"Etude Nu Féminin Du Face Drawing 1963 8x5"
Drawing : Original Pencil Drawing on Notebook Paper Without Watermark
Size : 8.46x5.41 in | 21x14 cmREDUCEDFAVORITE8 WATCHING
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🔥Fabulous - 1963 Early Drawing - 9 Watchers $$$$$
OtherWith the Stamp of the Perrot Moore Museum, Cadaques
Purchased fromDealer 2019
Provenance / HistoryJohn Peter Moore, a former British Army captain, first met Dalí in 1956 when he was working with film producer and director Alexander Korda in Rome, and arranged for him to be paid in cash for a painting of Laurence Olivier as Richard III. The two became friends. In 1960, Dalí employed Moore as his personal secretary and from 1965 as his business manager. Together with Dalí's wife Gala, they traveled regularly to New York for the winter, Paris for the spring and Cadaqués in northern Spain for the summer. Moore made money for Dalí through his merchandising schemes. "I was Goldfinger to Dalí," Moore said later. "I suggested he make graphics, lithographs, bed sheets, shoes, socks, ties anything saleable.” In 2003, aged 85 and with his reputation under fire, Moore closed the museum. He had no children and has decided to sell. Most works were sold at a huge auction in Paris organised by Artcuriel. Items coming from this source have, therefore, a direct link to Dali himself. Most if not all the works were stamped with the Museum stamp which can be seen on our work.
Story / Additional InfoSalvador Dali (1905 - 1989) Title: Etude nu féminin du face, Study of a facing nude woman facing. Medium: Original pencil drawing, 1963, on notebook paper without watermark or blindstamp. Note signed. With the stamp of the Perrot Moore Museum, Cadaques. Inscribed in pencil “7” (Unsure as to what this last refers) Size: 215 x 137 mm. Note on the framing: This is framed in a “Cassetta” frame consisting of 2 mouldings, 100\% bespoke construction, double black float mount, uv filtration glazing.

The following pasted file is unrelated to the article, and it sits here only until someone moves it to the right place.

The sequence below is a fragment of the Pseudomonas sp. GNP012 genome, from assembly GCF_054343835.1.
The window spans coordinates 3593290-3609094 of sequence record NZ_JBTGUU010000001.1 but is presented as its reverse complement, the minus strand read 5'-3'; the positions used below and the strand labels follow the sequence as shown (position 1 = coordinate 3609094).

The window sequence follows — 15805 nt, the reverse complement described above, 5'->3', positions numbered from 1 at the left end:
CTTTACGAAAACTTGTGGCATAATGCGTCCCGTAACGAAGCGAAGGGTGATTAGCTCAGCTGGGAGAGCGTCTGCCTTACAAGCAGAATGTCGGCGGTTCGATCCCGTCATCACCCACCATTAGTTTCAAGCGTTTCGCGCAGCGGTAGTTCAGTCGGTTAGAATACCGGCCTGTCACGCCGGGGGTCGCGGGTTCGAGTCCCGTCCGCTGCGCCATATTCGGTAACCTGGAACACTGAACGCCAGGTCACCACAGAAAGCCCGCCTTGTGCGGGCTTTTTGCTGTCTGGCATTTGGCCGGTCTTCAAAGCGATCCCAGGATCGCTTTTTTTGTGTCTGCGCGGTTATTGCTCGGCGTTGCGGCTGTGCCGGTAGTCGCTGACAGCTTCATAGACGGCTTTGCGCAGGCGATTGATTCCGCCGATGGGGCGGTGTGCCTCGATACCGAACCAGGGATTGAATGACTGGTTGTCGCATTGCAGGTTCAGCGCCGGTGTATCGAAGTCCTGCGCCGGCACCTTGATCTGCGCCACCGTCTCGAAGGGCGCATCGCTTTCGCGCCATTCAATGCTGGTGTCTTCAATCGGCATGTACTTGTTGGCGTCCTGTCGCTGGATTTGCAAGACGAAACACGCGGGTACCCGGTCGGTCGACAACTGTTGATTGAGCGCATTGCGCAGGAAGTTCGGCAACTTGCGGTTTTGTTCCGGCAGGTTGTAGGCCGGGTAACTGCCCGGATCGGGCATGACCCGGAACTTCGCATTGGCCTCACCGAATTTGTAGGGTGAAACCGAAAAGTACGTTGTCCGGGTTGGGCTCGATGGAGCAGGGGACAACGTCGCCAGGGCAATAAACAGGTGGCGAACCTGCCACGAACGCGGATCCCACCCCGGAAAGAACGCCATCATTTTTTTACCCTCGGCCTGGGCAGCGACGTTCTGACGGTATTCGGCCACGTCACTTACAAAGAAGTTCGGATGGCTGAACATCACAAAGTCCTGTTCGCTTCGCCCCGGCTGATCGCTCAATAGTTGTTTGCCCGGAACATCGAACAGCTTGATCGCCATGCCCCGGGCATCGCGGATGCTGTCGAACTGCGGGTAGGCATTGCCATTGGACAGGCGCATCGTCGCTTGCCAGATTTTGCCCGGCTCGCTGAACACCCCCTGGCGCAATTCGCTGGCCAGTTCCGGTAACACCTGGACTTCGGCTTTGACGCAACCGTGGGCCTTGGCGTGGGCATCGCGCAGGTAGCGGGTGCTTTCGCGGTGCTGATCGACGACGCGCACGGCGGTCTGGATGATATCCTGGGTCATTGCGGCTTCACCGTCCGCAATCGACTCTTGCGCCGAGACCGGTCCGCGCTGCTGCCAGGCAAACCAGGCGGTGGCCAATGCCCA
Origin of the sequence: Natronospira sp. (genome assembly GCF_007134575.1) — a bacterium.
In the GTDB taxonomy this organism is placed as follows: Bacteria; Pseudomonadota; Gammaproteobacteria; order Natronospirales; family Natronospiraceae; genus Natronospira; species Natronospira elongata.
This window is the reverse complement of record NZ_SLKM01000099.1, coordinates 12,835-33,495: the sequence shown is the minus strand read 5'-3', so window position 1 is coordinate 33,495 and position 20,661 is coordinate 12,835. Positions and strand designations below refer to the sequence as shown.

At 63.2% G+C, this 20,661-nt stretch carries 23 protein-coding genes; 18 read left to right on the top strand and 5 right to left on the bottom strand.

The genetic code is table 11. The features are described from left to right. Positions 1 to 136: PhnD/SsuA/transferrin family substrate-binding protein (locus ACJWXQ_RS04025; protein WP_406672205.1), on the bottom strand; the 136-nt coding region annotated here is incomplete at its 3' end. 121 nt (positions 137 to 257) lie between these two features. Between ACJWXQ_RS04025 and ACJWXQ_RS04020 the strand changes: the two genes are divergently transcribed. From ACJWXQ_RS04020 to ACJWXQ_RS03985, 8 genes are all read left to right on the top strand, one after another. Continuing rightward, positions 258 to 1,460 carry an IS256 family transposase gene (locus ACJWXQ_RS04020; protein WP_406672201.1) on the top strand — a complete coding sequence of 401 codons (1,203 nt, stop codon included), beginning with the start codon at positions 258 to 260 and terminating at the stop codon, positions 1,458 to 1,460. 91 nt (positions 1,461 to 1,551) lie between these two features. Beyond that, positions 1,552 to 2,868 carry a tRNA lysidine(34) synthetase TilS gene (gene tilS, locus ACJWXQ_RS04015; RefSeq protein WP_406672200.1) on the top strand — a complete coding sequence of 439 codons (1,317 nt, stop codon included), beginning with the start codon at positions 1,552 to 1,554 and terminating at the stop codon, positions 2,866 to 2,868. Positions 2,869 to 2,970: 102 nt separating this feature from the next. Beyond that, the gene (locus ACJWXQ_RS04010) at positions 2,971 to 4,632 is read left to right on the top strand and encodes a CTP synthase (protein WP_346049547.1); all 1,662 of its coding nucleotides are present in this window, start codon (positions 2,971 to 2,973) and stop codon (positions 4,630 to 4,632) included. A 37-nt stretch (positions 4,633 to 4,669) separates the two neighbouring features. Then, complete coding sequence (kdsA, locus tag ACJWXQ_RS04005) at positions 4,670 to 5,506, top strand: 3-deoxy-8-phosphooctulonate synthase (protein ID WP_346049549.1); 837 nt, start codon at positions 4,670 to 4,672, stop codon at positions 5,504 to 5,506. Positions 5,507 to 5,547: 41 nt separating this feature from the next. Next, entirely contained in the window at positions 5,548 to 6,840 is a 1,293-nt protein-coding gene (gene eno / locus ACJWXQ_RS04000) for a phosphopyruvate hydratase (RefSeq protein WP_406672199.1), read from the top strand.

Certificate of AuthenticityNicolas Descharnes Date
Salvador Dali - Spain
Art Brokerage: Salvador Dali Spanish Artist: Salvador Dalí was a renowned Spanish Surrealist artist known for his enigmatic paintings of dreamscapes and religious themes. The Persistence of Memory (1931), arguably his best known work, visually manifests the strangeness of time by depicting clocks melting in an idyllic landscape. “One day it will have to be officially admitted that what we have christened reality is an even greater illusion than the world of dreams,” he once reflected. Born Salvador Domingo Felipe Jacinto Dalí i Domènech on May 11, 1904 in Figueres, Spain, he displayed a great aptitude for the visual arts as a teenager. Three years after his first exhibition at the age of 14, he enrolled at the Academia de San Fernando in Madrid. At school, he emulated many contemporary styles but also the works of Johannes Vermeer and Diego Velázquez. During his visits to Paris in the late 1920s, he was introduced to the Surrealist movement by René Magritte and Joan Miró. Though the concept of Surrealism was new to him, Dalí was already well versed in the psychoanalytic theories of Sigmund Freud. Dabbling in various projects throughout his long career, in 1942 he published the book The Secret Life of Salvador Dalí. A mixture of self-aggrandizing confessions and sadistic fantasies about his childhood, the book further outlined the artist’s outlandish persona. However, his pronounced sense of ego was not always unfounded, as evinced in his works inclusion in Alfred Hitchcock’s famous dream sequence from the film Spellbound (1945). Dalí died on January 23, 1989 in his hometown of Figueres, Spain. Today, his works are held in the collections of The Museum of Modern Art in New York, the Tate Modern in London, the Reina Sofia National Museum in Madrid, and the Museum Ludwig in Cologne, among others. Listings wanted.